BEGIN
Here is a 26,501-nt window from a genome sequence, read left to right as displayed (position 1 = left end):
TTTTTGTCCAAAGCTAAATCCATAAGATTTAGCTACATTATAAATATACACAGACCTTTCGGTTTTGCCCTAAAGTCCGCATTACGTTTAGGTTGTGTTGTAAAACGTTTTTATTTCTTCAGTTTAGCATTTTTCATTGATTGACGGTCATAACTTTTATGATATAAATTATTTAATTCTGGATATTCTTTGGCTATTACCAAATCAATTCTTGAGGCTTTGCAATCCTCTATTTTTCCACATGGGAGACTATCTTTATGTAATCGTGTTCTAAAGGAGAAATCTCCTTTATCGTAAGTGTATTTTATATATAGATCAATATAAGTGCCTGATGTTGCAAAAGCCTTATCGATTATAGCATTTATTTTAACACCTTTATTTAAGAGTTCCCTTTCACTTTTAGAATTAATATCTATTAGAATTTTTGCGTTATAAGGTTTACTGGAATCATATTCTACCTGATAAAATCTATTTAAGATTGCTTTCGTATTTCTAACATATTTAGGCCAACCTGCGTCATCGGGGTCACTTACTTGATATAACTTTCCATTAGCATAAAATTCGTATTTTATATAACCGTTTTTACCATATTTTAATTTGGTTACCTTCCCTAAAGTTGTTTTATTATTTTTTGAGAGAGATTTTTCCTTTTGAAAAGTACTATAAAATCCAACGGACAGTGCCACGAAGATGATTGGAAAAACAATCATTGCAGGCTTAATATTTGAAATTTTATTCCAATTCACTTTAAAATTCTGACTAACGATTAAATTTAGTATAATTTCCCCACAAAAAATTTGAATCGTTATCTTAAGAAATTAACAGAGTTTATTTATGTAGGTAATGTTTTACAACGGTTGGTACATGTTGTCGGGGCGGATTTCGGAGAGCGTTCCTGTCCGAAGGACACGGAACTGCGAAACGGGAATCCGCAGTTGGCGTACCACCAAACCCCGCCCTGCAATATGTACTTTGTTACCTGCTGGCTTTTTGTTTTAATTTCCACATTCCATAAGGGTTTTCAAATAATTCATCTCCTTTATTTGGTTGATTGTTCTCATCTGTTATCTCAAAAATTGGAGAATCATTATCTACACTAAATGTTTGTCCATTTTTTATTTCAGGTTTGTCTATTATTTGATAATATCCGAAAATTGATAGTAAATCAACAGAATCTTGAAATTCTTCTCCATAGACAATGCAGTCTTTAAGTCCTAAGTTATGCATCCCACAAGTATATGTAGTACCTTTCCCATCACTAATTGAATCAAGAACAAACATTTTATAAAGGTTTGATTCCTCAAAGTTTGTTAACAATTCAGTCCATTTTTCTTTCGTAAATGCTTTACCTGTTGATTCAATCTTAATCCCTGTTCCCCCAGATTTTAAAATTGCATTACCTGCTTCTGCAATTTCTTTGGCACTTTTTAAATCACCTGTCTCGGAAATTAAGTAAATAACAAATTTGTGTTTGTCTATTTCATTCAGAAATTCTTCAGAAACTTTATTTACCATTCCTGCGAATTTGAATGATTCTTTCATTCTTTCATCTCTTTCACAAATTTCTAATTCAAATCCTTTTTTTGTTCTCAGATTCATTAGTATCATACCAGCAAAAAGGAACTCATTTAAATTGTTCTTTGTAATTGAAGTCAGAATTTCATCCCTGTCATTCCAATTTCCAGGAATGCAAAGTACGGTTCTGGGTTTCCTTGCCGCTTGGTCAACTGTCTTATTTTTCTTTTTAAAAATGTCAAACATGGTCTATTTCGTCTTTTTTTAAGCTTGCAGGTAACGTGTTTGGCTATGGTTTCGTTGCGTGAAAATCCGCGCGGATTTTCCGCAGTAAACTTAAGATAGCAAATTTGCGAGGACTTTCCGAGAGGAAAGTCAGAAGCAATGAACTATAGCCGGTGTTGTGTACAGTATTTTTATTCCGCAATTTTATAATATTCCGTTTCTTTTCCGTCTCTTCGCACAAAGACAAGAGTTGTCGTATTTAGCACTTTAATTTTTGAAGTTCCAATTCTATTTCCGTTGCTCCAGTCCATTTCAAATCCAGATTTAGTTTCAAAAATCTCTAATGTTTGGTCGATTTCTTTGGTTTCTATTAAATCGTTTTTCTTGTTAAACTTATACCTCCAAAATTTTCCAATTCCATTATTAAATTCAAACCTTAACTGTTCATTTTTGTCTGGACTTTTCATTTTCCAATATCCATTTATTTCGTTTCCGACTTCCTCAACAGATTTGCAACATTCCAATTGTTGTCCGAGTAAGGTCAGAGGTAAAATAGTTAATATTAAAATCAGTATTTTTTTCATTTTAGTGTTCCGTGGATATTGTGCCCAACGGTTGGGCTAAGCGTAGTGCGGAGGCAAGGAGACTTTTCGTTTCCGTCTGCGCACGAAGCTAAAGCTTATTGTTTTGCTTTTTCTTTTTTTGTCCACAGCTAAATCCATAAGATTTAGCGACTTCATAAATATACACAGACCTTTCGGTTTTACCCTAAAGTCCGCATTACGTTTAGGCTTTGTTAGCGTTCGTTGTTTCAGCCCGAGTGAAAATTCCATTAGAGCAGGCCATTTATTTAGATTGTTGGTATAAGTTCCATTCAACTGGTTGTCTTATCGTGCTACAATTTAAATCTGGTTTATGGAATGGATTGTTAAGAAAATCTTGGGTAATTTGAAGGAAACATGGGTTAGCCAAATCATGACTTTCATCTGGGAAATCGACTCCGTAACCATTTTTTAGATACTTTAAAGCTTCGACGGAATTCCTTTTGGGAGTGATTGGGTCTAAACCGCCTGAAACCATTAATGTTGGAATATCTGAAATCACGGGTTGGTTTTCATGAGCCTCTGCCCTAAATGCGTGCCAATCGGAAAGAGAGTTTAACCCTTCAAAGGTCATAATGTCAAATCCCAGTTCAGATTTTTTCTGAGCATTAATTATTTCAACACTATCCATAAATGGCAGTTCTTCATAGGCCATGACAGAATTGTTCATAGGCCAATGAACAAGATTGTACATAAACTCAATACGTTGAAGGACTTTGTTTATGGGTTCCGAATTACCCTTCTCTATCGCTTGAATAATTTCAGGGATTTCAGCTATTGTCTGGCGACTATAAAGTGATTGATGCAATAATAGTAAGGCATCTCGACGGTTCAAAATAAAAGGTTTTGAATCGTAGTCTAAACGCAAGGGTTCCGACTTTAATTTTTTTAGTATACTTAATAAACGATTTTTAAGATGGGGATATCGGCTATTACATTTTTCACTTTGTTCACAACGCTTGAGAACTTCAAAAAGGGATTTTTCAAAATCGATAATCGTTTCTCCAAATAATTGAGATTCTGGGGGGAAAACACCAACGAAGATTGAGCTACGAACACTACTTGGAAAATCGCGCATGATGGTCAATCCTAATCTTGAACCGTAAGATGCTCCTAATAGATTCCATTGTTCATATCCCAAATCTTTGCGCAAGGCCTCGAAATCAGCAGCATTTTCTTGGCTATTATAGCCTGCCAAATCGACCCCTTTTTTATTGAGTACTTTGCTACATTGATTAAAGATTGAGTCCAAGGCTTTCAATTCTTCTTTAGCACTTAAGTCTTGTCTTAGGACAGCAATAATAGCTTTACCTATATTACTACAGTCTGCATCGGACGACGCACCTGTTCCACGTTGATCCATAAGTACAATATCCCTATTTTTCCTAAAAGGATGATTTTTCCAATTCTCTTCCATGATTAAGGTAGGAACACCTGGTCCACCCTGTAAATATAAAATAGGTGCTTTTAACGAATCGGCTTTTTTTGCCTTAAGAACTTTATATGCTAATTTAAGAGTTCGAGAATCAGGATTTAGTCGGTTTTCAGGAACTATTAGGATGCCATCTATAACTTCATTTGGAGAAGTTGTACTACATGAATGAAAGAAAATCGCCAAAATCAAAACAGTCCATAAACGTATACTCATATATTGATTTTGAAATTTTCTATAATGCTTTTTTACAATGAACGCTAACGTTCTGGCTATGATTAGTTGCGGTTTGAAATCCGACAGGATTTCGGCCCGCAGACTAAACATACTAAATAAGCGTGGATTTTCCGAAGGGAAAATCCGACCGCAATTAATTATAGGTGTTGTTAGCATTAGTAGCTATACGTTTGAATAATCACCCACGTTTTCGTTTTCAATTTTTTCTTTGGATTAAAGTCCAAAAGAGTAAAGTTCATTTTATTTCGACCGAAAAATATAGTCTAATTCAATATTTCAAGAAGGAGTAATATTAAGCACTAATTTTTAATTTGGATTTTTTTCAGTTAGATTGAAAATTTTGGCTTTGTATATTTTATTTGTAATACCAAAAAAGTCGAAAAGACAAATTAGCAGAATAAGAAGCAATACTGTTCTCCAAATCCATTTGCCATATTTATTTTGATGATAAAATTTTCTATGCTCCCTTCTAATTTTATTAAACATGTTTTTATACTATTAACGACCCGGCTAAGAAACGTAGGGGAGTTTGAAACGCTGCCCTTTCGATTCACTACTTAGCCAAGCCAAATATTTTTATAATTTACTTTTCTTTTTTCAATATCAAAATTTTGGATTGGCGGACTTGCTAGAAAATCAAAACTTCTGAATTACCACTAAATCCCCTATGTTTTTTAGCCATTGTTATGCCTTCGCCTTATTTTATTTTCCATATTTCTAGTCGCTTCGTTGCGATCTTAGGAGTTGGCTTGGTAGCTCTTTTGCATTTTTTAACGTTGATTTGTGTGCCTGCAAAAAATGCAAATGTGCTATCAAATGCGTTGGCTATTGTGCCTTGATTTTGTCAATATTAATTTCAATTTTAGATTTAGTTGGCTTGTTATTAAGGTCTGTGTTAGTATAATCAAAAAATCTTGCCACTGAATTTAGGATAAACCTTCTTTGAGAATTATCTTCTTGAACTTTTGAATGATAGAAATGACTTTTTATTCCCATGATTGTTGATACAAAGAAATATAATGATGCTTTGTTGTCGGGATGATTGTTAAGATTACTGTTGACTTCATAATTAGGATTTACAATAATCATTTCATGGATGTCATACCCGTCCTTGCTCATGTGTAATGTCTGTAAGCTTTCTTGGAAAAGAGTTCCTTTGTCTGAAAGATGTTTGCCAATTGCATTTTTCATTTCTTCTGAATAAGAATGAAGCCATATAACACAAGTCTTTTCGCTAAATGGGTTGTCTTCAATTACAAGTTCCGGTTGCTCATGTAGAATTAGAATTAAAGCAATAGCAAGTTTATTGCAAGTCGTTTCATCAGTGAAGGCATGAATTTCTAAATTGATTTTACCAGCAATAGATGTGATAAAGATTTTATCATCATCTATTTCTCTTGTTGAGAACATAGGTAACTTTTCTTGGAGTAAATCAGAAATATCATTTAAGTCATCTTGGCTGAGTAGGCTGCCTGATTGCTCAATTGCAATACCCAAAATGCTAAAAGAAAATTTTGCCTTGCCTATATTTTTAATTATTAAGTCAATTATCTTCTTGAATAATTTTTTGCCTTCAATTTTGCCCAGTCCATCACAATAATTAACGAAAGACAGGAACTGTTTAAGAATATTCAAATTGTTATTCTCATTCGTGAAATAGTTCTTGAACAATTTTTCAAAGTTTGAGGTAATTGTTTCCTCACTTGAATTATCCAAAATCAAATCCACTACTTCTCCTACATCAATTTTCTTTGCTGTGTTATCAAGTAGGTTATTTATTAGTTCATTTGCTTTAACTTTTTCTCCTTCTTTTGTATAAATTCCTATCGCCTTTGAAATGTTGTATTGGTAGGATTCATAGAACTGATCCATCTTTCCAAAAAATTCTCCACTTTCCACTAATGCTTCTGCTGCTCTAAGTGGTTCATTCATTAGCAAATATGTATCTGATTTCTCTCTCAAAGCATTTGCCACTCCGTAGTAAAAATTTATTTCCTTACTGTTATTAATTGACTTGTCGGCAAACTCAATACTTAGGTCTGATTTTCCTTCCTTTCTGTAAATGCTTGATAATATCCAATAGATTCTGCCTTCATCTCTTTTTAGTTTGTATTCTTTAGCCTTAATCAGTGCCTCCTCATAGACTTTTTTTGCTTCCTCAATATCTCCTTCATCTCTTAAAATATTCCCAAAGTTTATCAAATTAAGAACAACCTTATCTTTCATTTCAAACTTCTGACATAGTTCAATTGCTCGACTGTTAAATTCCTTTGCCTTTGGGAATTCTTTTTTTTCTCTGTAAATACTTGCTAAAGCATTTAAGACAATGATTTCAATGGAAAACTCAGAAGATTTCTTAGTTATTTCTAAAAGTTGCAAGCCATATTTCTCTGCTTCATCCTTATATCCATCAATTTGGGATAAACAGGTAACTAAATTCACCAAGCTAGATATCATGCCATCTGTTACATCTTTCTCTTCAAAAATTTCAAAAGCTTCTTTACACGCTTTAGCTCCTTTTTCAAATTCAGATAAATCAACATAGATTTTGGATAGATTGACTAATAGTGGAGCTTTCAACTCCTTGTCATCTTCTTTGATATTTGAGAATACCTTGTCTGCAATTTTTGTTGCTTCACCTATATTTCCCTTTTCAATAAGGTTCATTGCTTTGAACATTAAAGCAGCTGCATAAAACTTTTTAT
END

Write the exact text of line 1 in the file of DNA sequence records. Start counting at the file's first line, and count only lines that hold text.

Here is a 26,501-nt window from a genome sequence, read left to right as displayed (position 1 = left end):